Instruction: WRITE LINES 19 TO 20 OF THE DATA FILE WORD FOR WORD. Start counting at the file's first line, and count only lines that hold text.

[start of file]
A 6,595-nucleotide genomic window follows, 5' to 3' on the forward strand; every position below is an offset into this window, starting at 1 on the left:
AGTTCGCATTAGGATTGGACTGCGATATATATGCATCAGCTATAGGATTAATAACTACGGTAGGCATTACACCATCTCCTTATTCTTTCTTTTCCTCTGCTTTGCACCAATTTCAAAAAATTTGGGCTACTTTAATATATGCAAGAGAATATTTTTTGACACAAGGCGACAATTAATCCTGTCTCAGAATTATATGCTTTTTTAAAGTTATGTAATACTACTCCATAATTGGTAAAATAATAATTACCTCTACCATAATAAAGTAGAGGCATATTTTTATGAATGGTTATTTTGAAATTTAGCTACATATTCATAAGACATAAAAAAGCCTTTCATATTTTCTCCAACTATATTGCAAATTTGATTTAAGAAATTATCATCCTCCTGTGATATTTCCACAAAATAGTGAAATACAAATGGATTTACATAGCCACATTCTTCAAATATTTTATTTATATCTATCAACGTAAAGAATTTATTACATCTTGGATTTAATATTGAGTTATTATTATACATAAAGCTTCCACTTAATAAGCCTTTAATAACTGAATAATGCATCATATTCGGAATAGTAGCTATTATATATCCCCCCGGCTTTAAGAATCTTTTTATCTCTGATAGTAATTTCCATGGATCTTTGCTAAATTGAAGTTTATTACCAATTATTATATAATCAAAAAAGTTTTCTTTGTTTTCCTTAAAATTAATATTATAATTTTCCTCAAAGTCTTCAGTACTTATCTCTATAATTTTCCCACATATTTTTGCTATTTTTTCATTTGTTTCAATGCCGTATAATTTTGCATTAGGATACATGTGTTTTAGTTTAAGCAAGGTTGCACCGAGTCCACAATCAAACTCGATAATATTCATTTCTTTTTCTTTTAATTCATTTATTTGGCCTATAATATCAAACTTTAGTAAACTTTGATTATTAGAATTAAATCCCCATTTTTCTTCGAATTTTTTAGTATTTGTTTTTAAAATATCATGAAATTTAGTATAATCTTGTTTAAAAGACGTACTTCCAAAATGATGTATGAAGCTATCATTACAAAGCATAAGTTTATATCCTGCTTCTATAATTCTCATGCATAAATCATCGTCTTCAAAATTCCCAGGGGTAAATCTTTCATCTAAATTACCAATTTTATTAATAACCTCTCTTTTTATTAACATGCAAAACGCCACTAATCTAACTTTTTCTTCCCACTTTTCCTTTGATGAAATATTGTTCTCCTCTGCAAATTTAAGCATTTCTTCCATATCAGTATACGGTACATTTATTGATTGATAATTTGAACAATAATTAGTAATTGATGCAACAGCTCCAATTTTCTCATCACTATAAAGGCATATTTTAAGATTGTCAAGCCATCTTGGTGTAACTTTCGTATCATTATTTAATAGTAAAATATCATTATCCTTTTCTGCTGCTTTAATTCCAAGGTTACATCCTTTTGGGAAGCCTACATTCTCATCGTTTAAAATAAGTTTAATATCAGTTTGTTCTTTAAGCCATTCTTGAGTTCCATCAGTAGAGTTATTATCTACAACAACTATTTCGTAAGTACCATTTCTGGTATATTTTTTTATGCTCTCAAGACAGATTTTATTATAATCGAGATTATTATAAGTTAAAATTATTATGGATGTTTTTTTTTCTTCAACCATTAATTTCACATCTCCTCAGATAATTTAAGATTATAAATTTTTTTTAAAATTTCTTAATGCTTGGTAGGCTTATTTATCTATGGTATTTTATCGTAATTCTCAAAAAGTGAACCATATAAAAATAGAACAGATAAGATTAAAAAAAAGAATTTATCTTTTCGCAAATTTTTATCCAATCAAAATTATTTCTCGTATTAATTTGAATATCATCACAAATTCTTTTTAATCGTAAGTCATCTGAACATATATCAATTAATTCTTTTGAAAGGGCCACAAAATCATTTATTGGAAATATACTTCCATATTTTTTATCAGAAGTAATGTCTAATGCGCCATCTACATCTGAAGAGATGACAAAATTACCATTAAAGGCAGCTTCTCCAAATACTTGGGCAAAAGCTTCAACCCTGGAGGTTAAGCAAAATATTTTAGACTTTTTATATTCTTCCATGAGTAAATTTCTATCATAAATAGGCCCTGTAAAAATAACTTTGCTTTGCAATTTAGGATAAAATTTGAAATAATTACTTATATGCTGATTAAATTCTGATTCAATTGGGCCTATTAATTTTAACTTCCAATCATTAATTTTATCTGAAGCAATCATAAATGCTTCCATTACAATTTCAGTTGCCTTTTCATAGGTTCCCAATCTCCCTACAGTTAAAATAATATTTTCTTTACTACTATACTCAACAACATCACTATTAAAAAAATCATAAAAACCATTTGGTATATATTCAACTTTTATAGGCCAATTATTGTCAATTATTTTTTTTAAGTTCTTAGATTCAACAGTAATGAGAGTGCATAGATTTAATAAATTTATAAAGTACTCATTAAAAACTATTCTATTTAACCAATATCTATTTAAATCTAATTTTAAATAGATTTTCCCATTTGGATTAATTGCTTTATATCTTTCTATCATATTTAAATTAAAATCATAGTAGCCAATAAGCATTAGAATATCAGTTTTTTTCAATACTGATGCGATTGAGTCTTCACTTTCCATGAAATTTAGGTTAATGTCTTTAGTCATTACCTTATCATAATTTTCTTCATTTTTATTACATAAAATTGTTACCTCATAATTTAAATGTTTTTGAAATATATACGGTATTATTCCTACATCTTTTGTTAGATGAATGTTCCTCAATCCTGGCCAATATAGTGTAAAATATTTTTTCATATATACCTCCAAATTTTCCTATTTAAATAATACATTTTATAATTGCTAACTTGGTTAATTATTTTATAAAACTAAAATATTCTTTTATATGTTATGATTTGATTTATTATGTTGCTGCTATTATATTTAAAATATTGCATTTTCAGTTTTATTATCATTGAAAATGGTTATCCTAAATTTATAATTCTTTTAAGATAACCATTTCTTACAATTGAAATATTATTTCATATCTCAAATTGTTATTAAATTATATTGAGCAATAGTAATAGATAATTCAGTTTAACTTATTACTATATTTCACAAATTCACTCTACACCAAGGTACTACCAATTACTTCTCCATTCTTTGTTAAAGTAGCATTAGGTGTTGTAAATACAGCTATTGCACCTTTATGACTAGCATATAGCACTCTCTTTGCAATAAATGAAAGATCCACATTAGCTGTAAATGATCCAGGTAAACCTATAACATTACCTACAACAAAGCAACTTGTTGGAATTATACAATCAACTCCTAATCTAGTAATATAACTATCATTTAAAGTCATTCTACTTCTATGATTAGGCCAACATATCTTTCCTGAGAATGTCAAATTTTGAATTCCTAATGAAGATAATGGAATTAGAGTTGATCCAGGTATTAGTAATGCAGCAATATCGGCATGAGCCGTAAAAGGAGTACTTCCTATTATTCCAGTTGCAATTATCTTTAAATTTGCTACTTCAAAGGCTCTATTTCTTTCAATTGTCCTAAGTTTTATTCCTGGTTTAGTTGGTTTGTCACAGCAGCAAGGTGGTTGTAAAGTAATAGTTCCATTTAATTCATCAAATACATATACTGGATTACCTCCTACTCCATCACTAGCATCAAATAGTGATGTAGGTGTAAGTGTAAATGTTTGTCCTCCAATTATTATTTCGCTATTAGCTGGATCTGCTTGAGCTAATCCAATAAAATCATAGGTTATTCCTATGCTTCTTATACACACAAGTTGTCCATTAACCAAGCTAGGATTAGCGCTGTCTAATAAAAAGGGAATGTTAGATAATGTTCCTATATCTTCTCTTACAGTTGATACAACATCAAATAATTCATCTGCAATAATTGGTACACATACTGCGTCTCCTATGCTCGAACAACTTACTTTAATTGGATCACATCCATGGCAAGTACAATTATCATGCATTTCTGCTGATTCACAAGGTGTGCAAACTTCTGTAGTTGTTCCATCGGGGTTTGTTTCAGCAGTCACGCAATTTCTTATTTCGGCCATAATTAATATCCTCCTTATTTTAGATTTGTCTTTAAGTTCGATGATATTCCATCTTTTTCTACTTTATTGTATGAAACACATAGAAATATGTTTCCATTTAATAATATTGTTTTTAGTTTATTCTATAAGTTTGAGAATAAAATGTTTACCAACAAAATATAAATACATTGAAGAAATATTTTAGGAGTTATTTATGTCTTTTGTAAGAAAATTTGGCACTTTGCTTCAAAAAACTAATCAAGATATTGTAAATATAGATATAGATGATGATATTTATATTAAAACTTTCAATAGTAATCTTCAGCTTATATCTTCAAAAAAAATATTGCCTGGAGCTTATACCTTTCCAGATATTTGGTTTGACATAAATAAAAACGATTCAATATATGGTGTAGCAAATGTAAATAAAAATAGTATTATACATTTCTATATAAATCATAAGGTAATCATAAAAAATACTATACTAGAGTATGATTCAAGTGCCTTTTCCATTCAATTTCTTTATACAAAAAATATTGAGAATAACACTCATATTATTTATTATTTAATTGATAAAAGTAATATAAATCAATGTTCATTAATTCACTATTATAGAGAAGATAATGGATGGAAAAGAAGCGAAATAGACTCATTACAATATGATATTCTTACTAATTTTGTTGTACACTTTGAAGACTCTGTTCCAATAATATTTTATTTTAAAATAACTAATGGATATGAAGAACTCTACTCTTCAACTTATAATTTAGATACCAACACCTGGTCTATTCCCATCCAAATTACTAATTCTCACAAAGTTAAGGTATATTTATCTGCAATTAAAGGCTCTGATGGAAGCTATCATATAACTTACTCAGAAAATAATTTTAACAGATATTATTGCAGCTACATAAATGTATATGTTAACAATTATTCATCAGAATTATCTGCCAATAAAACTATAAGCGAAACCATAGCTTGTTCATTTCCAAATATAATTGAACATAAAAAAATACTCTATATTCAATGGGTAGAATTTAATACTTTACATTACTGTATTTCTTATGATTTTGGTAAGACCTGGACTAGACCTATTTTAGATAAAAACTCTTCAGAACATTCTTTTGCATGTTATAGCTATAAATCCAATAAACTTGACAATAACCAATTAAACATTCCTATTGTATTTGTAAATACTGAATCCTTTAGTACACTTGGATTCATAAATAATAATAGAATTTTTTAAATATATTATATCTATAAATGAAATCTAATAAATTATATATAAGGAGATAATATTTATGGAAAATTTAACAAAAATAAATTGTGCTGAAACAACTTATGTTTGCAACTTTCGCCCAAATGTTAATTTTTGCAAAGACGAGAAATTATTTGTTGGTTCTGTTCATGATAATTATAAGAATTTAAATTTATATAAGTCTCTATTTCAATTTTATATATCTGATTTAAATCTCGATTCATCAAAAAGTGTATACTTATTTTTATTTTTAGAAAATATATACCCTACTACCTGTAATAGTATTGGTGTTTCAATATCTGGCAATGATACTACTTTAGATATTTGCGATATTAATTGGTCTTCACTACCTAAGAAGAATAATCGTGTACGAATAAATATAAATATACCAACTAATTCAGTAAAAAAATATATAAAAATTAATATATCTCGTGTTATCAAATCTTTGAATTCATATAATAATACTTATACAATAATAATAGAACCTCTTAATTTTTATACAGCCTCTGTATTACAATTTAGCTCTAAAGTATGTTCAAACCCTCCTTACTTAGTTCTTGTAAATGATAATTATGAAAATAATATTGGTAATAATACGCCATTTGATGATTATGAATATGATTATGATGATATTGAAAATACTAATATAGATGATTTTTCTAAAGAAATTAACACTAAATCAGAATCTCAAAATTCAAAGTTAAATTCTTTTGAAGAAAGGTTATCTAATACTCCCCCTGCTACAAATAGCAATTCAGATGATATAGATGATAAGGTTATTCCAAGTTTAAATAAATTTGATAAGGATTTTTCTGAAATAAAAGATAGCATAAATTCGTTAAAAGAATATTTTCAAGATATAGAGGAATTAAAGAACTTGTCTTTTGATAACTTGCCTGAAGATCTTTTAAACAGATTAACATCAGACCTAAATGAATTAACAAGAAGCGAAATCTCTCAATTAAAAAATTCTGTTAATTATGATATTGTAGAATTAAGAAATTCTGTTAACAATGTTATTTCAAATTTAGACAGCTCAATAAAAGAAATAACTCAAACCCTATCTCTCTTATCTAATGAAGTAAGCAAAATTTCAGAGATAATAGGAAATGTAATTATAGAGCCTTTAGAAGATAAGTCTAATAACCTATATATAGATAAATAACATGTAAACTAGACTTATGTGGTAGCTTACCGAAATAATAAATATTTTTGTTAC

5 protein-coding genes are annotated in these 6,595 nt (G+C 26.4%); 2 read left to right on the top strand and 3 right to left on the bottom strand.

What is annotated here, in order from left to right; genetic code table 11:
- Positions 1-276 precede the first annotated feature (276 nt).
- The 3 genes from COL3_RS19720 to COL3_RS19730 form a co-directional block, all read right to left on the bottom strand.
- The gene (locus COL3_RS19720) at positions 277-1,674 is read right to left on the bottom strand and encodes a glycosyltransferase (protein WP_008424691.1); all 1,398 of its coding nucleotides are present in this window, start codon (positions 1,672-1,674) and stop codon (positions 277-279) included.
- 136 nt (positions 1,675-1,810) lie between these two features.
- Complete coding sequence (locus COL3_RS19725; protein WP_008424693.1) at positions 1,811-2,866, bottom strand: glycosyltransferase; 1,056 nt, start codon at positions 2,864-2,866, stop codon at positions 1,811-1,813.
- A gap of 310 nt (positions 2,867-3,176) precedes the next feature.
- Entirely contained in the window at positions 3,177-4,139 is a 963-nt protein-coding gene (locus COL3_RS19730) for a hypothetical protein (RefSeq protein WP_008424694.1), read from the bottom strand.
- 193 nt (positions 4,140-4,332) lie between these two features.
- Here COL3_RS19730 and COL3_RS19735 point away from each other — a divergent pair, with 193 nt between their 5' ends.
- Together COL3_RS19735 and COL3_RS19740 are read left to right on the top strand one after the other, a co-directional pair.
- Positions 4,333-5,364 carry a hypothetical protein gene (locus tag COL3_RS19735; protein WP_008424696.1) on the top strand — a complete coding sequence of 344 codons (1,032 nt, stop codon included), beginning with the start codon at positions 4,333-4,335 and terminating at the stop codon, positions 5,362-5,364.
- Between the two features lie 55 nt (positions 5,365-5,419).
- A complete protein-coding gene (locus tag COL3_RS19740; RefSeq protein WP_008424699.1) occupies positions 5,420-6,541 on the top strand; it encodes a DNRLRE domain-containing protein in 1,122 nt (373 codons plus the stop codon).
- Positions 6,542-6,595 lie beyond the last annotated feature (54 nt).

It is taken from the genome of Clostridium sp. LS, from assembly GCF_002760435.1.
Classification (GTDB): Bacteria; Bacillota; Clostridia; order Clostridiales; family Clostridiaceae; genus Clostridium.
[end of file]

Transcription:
It is taken from the genome of Clostridium sp. LS, from assembly GCF_002760435.1.
Classification (GTDB): Bacteria; Bacillota; Clostridia; order Clostridiales; family Clostridiaceae; genus Clostridium.